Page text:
A good stakeholder analysis has always been an important part of policy or strategy development, especially in the area of futures thinking. Understanding whose interests to take into account, their motivations and concerns, helps you design an approach that is more likely to be acceptable, supported and effective. Over the years we have recognised that “stakeholders” extend more widely than the central decision-makers and power-brokers. Whether out of a genuine desire to be inclusive, or a more cynically self-interested wish to defuse opposition, addressing the needs of wider civic society has become a major element of stakeholder analysis.
Development Government policy already has to assess the impact of policies on the defined “protected characteristics”. We would imagine that the list of those to be considered (who are ”stakeholders” in a sense) will only increase. In Australia, North and South America, the rights of indigenous peoples are increasingly protected, though the worldview underpinning the word “indigenous” remains in place. (Rather then the indigenous being a departure from the norm, they are really the default population, with the colonial immigrants being the deviation).
Widening “stakeholders” to include those as yet unborn is also an increasing trend, as is demonstrated in the Welsh Government’s Minister for Future Generations. Futures thinking is by definition concerned with change and how it affects people. Major trends and issues like Climate Change, development of AI, geo-political dynamics all dramatically affect future generations and so it is almost obvious that someone should be advocating for their interests.
Where there is no formal advocate, people are turning to the law. A 2021 case in Germany’s constitutional court ruled that: “one generation must not be allowed to consume large portions of the CO2 budget while bearing a relatively minor share of the reduction effort, if this would involve leaving subsequent generations with a drastic reduction burden and expose their lives to serious losses of freedom”.
Then there are the rights of animals. Are they “stakeholders” too? We are used to protected habitats, but should their general needs be properly represented too? In 2008, a parliamentary commission in Spain granted apes the rights to life, liberty, and protection from torture.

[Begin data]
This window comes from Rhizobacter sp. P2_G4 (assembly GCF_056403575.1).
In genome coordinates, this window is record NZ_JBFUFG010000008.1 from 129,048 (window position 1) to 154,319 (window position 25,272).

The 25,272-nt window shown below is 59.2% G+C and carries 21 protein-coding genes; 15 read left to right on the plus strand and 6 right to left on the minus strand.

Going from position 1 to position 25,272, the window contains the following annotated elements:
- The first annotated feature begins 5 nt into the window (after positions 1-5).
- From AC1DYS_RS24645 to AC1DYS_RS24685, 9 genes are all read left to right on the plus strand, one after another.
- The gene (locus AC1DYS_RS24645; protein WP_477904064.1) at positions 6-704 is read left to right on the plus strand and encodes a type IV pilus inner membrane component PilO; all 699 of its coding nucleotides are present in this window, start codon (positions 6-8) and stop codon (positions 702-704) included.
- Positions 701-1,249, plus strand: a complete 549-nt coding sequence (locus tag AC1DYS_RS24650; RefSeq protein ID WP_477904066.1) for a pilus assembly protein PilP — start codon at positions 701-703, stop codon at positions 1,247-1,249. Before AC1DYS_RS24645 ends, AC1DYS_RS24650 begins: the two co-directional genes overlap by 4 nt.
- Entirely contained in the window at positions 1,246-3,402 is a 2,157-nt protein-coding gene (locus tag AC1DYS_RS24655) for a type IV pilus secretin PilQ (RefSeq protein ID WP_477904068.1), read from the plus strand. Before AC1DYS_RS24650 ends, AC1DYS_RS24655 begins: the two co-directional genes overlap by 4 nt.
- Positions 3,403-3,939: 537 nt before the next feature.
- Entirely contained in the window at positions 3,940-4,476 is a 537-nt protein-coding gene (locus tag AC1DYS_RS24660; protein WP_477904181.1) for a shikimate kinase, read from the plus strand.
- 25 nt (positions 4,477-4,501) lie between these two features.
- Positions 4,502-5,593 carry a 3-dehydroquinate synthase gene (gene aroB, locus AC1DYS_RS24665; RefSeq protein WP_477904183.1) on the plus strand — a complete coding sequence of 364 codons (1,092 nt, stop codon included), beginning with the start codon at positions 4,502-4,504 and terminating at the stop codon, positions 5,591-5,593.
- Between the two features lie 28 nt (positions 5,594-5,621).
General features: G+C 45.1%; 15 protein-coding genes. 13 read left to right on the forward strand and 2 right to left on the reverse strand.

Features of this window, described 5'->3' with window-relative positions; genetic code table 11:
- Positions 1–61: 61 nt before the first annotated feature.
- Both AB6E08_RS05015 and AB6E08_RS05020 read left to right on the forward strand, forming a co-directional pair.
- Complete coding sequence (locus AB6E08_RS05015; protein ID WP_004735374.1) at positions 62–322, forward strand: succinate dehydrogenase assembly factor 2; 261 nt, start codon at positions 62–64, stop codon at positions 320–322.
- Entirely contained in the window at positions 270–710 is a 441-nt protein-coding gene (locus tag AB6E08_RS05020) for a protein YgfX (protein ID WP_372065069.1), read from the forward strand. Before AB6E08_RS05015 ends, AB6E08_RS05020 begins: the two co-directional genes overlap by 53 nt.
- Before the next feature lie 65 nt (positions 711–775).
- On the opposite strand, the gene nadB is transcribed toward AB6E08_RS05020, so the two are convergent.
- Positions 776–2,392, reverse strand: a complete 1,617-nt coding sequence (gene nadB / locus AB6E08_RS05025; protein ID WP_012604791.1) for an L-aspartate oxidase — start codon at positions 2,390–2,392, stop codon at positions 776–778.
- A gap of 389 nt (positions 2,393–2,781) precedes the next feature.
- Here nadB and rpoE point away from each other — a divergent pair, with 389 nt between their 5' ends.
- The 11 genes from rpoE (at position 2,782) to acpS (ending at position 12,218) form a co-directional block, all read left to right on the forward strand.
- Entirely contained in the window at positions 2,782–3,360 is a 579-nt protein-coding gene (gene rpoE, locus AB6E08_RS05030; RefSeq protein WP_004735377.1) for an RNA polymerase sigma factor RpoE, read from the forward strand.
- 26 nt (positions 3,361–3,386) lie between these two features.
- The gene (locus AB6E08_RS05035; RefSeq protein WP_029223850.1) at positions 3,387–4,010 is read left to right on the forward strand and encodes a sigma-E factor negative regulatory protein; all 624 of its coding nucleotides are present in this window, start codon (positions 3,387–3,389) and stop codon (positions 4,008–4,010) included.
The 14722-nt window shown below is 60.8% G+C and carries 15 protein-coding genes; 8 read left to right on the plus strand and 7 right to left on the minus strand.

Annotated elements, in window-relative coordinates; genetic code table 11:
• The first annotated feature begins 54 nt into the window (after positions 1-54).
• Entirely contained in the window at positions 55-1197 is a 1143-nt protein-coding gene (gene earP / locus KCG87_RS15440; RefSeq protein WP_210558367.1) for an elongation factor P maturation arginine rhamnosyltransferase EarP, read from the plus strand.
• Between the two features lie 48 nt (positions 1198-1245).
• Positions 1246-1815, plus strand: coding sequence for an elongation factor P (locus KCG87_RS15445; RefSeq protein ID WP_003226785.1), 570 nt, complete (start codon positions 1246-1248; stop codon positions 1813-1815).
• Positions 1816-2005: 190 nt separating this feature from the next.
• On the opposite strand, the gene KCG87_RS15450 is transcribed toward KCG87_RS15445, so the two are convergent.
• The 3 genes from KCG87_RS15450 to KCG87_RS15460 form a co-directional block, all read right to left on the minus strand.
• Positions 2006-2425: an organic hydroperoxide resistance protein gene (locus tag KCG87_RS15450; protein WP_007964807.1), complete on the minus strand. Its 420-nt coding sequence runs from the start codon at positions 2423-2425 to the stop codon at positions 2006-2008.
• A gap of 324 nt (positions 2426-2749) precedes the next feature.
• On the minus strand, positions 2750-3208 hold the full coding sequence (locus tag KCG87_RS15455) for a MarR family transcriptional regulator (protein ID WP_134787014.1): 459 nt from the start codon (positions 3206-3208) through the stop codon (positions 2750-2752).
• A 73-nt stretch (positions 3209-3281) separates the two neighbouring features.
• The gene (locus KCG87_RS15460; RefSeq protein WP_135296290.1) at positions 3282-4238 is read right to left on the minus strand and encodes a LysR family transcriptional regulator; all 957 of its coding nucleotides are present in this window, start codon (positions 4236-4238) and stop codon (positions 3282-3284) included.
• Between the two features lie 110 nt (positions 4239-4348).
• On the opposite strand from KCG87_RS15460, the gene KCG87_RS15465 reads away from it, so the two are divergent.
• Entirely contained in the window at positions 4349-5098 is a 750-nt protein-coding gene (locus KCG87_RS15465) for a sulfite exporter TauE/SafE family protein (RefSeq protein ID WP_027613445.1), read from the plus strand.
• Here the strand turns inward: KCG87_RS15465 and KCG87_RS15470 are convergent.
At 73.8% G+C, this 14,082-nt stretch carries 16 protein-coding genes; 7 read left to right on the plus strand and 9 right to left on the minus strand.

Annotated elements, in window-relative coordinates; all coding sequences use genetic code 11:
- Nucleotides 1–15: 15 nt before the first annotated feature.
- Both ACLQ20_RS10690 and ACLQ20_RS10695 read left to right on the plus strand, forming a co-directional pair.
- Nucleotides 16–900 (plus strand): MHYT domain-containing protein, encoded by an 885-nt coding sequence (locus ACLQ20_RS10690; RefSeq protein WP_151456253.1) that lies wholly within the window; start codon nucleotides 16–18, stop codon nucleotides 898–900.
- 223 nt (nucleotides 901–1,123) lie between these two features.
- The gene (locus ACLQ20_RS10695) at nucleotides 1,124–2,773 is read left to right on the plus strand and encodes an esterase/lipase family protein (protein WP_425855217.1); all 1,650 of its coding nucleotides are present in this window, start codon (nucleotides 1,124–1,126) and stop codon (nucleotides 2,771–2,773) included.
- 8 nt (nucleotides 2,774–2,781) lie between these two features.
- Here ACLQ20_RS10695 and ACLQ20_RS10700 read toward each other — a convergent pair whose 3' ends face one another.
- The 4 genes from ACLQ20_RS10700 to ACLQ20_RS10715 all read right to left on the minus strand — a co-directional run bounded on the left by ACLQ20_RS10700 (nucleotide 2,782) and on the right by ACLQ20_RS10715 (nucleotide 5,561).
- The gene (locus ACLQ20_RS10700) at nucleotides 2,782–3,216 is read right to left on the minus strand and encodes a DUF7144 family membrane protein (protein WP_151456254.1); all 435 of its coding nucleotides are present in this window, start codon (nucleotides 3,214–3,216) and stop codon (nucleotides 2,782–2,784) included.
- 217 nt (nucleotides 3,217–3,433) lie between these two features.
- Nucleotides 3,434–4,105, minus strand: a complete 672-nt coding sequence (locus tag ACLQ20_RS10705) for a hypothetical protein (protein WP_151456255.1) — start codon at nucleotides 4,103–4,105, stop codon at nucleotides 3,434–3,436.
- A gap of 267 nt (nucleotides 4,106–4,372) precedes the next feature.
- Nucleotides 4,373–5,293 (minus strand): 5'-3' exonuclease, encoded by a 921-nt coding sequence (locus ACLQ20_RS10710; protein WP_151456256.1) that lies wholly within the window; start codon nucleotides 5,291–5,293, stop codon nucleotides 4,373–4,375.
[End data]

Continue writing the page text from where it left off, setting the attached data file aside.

With the emerging threat of eco-system collapse, biodiversity should also be considered a stakeholder, especially in the area of urban design. Some have proposed a variation of the “participatory ladder” (Sherry Arnstein):
- non-participation: manipulation and therapy
- tokenistic participation: informing, consultation, placation
- citizen power: partnership, delegation and citizen control.
Acknowledging an active role for biodiversity as a ‘non-human’ stakeholder is a step towards proactive choices that enable ‘biodiversity inclusive design’.
Others go further and argue for a greater differentiation of non-human stakeholders, with different characteristics, vulnerabilities, and needs.
Specific examples of these approaches include:
- Arguing that “sustainable development” initiatives in the Amazon rainforest simply imposed one technology rather than another, researchers suggest the forest should have the right to representation in court.
- Whanganui River in New Zealand became the first river in the world to finally be represented in court winning a million dollar pay-out from the Government.
- The “Rights of Rivers” campaign created a declaration stating that all rivers are:- Living entities; Entitled to fundamental rights; Entitled to legal guardians – and that: These rights shall extend to the health of watersheds and river basins; Indigenous communities will be represented in river guardianship; All states will implement these rights and provide the resources necessary to ensure they are realized.
If futures thinking is to explore the possibilities of change it is clear that we need to expand our thinking to recognise that the very essence of a system can also change.
Written by Huw Williams, SAMI Principal
The views expressed are those of the author(s) and not necessarily of SAMI Consulting.
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